PURPOSE: The purposes of the study were to determine Minnesota dentists' perception of the adequacy of their dental record documentation, assess the general format and contents of dental records they used, and compare the self-reported contents of dental records with guidelines established by the American Dental Association (ADA). METHOD: Using ADA's published recommendations for structure and guidelines of the dental record from 1987, a 20-item questionnaire was developed, pretested, and used to survey a random sample of 750 Minnesota dentists. Reminder postcards were sent two weeks after the initial survey mailing. A third mailing to nonrespondents, including cover letter and duplicate questionnaire, was conducted three weeks later. Of the surveys returned, 63% (N = 475) were analyzed. Data analyses, including frequencies and tests of chi-square, were conducted using Statview and SPSS. RESULTS: While 15% (N = 69) of respondents used a single-page record format, 44% (N = 209) used multiple forms filed in a specific location within the record. Of the dentists responding, 403 (85%) felt their record documentation was adequate without comparison to any specified criteria. However, statistically significant differences occurred between dentists' perception of record adequacy and the actual presence or absence of ADA criteria for all record components. Data analysis revealed that information was absent 9.4% to 87.1% of the time. CONCLUSION: A discrepancy exists between dentists' perception of dental record adequacy and the ADA recommendations for structure and guidelines. Inadequate dental record components should be targeted for improvement.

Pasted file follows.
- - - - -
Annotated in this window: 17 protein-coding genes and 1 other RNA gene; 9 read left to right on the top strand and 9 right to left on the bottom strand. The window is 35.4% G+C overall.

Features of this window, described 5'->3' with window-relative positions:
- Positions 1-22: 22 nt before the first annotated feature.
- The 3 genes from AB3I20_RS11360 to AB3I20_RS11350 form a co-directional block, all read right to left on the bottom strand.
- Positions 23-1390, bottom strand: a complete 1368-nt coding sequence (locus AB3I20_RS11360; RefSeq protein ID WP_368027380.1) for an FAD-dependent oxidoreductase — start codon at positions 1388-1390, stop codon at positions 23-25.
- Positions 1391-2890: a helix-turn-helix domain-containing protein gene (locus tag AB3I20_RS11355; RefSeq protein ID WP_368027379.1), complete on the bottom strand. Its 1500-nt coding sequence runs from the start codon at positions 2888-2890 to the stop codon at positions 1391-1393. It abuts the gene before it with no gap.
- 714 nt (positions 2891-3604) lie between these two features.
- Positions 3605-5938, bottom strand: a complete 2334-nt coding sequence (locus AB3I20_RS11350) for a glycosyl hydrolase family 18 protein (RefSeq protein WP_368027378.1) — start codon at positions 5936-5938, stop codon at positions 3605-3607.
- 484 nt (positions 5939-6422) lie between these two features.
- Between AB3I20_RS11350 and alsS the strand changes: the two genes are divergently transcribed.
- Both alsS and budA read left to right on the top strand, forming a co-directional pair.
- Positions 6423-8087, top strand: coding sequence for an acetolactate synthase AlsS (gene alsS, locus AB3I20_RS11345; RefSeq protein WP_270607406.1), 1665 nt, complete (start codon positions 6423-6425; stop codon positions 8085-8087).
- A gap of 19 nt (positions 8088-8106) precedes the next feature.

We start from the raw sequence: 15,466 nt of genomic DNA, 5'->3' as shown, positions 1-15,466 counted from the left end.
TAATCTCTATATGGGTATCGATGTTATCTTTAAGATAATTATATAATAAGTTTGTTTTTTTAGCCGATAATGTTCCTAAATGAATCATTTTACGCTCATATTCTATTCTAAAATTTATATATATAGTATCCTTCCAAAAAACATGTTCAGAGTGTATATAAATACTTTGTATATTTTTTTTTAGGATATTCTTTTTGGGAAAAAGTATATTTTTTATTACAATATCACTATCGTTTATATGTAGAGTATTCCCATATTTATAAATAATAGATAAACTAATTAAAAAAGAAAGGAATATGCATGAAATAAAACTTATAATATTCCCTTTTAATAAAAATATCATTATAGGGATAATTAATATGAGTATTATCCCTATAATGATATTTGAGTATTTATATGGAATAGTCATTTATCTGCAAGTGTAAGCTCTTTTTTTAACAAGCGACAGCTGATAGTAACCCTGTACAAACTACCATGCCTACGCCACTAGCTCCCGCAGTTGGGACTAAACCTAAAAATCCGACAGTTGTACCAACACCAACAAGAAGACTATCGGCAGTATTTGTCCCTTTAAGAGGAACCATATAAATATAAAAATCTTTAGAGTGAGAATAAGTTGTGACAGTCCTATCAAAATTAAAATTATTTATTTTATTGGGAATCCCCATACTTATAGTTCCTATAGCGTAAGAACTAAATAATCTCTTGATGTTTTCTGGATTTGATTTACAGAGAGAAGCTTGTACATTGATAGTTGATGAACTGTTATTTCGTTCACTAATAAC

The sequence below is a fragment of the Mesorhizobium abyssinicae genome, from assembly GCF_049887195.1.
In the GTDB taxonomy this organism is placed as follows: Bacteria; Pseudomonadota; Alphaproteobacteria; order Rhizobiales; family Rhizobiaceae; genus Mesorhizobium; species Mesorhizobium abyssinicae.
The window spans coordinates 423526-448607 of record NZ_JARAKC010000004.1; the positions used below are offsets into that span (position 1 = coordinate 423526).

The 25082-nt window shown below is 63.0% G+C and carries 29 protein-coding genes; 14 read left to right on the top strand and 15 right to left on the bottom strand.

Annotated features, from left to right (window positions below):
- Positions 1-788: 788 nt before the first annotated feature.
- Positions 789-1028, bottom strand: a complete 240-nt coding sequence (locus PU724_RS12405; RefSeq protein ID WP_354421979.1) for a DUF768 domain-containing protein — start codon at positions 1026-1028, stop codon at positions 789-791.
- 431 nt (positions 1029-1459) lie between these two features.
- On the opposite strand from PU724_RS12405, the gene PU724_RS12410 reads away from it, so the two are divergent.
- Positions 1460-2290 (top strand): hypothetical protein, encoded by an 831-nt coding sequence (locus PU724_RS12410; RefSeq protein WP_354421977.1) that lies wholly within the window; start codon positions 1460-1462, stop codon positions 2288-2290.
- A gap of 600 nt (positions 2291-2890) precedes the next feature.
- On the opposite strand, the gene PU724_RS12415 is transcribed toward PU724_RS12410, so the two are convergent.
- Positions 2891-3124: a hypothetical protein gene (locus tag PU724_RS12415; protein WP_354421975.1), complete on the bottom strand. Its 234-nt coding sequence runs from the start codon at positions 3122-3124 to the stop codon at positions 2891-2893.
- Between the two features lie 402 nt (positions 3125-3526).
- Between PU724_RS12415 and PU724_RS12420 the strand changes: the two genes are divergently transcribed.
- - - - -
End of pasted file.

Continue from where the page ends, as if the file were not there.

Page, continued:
|Original language||English (US)|
|Number of pages||10|
|Journal||Journal of dental hygiene : JDH / American Dental Hygienists' Association|
|State||Published - Jan 1 2000|